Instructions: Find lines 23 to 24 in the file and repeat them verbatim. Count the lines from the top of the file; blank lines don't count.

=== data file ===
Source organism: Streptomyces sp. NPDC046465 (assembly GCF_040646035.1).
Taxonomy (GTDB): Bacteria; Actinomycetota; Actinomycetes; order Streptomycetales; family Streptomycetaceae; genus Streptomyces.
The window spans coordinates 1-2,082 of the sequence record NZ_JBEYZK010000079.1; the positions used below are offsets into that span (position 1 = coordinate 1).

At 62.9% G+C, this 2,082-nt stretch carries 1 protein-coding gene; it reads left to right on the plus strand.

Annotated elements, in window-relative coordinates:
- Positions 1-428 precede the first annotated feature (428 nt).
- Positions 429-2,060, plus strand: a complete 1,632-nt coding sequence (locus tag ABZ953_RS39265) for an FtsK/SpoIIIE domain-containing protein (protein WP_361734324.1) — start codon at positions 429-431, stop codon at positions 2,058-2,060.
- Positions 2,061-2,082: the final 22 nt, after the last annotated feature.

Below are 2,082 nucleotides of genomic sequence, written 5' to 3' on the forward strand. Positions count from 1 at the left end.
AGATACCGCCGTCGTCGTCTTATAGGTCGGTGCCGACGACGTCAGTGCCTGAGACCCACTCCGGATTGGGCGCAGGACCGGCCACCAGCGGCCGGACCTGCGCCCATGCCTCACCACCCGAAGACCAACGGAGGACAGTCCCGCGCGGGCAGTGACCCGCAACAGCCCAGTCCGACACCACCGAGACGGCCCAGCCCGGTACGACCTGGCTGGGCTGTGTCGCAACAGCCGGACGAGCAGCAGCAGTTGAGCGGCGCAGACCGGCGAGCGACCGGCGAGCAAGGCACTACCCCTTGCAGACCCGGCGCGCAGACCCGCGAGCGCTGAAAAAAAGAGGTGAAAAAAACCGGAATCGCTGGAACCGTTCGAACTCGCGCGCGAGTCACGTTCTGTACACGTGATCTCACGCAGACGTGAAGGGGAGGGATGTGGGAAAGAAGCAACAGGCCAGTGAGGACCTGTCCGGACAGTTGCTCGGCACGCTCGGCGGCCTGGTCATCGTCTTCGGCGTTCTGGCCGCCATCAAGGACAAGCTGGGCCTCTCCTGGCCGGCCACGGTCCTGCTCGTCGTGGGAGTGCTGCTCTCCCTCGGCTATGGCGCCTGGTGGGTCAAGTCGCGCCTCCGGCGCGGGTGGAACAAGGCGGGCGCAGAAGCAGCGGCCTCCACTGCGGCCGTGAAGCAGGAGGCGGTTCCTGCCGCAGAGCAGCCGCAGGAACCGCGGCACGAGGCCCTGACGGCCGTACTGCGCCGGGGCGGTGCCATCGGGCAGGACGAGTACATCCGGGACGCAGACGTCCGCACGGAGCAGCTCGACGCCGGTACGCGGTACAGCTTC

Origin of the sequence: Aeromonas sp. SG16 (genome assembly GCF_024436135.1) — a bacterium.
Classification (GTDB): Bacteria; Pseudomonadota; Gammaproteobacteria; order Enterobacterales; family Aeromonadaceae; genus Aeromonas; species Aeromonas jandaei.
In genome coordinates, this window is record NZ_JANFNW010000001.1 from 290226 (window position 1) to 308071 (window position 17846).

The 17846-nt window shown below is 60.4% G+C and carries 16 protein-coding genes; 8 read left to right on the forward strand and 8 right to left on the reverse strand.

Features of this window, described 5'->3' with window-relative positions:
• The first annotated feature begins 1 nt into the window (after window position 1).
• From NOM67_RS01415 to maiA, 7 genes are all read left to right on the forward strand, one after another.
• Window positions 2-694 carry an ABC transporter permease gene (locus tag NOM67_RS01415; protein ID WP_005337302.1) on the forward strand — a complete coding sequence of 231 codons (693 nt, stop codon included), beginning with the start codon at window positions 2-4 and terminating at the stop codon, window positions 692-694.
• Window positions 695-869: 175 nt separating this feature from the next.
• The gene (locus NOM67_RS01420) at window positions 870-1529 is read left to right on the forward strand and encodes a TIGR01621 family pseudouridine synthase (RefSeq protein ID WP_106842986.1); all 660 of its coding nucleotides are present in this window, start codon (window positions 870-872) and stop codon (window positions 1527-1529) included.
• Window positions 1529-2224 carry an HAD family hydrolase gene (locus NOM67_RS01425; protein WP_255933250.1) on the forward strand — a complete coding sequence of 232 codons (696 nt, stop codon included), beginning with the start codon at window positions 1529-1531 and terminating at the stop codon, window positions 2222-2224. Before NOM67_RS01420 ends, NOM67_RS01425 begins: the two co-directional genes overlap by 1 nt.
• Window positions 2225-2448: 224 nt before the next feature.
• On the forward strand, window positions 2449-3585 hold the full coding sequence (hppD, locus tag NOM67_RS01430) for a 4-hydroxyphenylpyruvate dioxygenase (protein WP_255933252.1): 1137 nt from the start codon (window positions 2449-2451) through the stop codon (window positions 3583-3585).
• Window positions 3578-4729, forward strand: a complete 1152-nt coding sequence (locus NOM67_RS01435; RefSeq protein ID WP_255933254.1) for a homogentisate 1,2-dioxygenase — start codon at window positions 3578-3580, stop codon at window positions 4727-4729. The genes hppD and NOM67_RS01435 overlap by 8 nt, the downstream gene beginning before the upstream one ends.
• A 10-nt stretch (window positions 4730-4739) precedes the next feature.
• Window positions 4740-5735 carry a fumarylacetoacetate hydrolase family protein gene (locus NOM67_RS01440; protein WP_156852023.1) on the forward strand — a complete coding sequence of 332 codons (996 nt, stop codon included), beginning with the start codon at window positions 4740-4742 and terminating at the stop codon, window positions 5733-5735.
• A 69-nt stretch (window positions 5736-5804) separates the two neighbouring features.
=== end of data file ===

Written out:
• On the forward strand, window positions 2449-3585 hold the full coding sequence (hppD, locus tag NOM67_RS01430) for a 4-hydroxyphenylpyruvate dioxygenase (protein WP_255933252.1): 1137 nt from the start codon (window positions 2449-2451) through the stop codon (window positions 3583-3585).
• Window positions 3578-4729, forward strand: a complete 1152-nt coding sequence (locus NOM67_RS01435; RefSeq protein ID WP_255933254.1) for a homogentisate 1,2-dioxygenase — start codon at window positions 3578-3580, stop codon at window positions 4727-4729. The genes hppD and NOM67_RS01435 overlap by 8 nt, the downstream gene beginning before the upstream one ends.